Just some of the church's features (click thumbnails for larger images):
♦ Tomb of Charles Norman, Rector 1833-1873, and his wife Caroline, just inside the churchyard on the left.
♦ South face of the clerestory, with a 15th century inscription inviting visitors to “pray for the sowle of John Stayling”.
♦ Perpendicular tower, built in 1473, with eight pinnacles and flushwork patterns (decorative use of flint and other stone), diagonal stepped buttresses and a clock installed in 1807.
♦ Early 14th century porch and 13th century inner door, and remains of mediaeval painting on the wall facing you as you enter.
♦ Painted hammer-beam roof of the late 15th century, restored with the same colours in the 19th century.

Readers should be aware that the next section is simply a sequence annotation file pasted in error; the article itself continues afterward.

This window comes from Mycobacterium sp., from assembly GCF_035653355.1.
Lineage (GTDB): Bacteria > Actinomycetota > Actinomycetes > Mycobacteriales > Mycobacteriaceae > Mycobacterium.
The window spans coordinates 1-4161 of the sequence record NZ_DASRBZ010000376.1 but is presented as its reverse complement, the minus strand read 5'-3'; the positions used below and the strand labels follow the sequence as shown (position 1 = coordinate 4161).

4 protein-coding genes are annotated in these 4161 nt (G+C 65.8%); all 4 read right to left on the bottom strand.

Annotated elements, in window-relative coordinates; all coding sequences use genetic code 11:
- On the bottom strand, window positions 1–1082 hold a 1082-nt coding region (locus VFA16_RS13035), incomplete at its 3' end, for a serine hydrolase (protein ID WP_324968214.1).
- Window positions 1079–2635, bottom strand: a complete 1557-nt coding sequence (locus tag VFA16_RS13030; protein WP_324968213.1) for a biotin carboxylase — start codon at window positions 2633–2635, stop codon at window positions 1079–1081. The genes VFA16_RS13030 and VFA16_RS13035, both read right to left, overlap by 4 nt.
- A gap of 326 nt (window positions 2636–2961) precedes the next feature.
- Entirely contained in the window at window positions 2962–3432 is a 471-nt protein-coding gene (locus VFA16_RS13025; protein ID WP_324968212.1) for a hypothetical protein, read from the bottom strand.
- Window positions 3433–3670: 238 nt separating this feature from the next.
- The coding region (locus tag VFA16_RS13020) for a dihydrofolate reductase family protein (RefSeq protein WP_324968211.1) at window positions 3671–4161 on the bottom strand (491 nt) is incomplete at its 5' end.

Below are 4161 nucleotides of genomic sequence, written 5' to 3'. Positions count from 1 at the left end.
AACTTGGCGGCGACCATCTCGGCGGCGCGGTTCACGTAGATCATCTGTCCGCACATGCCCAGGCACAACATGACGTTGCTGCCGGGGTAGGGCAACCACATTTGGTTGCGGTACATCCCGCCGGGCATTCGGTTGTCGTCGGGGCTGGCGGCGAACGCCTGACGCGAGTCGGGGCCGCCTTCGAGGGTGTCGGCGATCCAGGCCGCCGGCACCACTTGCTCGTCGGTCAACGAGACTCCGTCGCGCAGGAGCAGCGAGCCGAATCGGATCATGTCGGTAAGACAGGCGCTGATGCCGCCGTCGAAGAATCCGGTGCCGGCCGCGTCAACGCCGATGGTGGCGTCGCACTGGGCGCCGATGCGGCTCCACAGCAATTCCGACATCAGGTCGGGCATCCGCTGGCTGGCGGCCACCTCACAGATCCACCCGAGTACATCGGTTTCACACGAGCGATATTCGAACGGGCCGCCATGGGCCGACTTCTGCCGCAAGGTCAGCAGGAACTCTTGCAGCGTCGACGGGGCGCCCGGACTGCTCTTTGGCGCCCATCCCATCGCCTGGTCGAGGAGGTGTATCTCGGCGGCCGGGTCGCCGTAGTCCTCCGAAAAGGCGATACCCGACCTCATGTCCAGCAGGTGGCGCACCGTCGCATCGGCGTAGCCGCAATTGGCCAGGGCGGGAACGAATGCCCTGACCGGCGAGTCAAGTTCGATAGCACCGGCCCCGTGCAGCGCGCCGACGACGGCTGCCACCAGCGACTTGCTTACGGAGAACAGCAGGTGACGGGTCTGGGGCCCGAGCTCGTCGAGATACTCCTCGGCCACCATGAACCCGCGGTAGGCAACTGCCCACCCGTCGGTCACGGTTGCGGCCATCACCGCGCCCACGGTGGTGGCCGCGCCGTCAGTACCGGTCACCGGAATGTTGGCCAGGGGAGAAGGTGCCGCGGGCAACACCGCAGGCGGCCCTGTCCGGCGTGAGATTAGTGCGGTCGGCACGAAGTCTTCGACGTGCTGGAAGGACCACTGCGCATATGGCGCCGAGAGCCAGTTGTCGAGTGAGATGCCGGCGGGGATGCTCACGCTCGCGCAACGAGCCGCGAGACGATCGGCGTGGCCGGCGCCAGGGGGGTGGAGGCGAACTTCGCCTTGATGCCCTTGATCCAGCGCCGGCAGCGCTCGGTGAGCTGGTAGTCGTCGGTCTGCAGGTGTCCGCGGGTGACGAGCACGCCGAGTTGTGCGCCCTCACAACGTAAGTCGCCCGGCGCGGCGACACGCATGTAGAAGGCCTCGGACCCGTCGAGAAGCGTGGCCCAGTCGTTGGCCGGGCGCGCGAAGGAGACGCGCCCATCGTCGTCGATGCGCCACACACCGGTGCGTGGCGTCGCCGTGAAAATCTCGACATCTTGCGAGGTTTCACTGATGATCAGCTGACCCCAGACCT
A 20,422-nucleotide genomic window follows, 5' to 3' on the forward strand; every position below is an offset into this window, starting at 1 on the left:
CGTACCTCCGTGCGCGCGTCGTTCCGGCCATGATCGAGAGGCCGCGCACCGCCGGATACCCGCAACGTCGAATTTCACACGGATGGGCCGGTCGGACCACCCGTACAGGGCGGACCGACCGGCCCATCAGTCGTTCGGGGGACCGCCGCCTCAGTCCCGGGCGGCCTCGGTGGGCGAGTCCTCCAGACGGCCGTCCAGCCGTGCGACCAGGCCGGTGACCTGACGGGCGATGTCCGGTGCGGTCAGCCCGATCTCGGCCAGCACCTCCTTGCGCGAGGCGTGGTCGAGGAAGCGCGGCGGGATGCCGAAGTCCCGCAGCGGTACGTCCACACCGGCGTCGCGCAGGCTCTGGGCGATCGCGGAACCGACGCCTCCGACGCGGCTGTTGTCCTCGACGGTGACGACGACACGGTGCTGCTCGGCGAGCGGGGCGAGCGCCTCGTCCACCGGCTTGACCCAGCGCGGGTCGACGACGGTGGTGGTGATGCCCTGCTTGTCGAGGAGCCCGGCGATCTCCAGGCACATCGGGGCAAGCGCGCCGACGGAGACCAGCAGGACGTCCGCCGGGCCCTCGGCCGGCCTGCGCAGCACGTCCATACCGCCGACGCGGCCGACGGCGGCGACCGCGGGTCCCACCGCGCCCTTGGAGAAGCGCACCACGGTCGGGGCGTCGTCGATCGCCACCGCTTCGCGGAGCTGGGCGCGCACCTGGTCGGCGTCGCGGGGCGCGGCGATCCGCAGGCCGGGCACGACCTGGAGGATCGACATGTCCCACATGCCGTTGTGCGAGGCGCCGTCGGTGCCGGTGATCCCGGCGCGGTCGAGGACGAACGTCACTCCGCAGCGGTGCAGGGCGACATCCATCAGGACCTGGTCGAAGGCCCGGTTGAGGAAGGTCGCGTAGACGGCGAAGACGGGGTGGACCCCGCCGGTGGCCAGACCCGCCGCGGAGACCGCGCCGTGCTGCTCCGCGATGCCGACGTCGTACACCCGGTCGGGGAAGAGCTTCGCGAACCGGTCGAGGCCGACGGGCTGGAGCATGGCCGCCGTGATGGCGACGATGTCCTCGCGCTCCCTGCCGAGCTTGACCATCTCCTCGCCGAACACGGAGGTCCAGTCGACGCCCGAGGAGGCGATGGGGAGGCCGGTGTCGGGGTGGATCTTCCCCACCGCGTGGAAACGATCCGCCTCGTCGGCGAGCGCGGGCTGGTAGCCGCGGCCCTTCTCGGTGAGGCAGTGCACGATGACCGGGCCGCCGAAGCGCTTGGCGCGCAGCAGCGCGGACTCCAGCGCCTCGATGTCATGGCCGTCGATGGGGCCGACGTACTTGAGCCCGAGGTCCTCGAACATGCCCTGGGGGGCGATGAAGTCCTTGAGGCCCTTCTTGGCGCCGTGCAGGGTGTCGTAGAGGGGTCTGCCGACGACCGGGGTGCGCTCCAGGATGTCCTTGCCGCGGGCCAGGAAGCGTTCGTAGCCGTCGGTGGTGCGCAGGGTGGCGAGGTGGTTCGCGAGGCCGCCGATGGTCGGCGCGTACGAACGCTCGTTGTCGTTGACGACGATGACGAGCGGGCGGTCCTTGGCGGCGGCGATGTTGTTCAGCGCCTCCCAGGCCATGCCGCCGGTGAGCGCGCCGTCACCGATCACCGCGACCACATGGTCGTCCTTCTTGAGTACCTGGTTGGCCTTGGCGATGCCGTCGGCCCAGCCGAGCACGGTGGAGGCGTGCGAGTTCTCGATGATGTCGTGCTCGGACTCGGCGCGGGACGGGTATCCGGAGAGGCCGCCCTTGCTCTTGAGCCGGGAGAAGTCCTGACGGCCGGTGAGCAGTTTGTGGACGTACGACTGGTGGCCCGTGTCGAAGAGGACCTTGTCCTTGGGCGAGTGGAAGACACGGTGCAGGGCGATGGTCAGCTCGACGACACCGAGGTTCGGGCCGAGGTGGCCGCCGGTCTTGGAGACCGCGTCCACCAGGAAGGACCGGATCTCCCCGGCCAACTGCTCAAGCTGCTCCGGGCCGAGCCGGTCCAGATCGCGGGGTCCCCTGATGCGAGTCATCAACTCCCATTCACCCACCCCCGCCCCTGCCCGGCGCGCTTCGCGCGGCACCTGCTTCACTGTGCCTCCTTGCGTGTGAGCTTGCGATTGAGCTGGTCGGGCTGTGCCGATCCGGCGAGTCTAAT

♦ Early English arcade, with alternate plain and foliate capitals, dating from the first half of the 13th century, though the westernmost bay was inserted when the tower was built.
♦ Memorial plaque to Robert Burhill, Protestant theologian and controversialist, who was Rector (1622 – 41).
♦ Font on an 18th century baluster, placed in the chancel.
♦ Reticulated stonework of east window, dating from Decorated period of 1290-1350.
♦ 19th century stained glass in the east window; attributed to Messrs. Heaton, Butler and Bayne, c. 1873, depicting Saint Paul, flanked by the four Evangelists, Saints Matthew, Mark, Luke and John.
♦ Late 14th or possibly 15th century rare Easter Sepulchre, in the north east corner of the chancel – explained on a banner just on the left as you enter the church.
♦ You will notice the strange fact that there is no image of Christ in any part of the church – other than the symbol of the cross.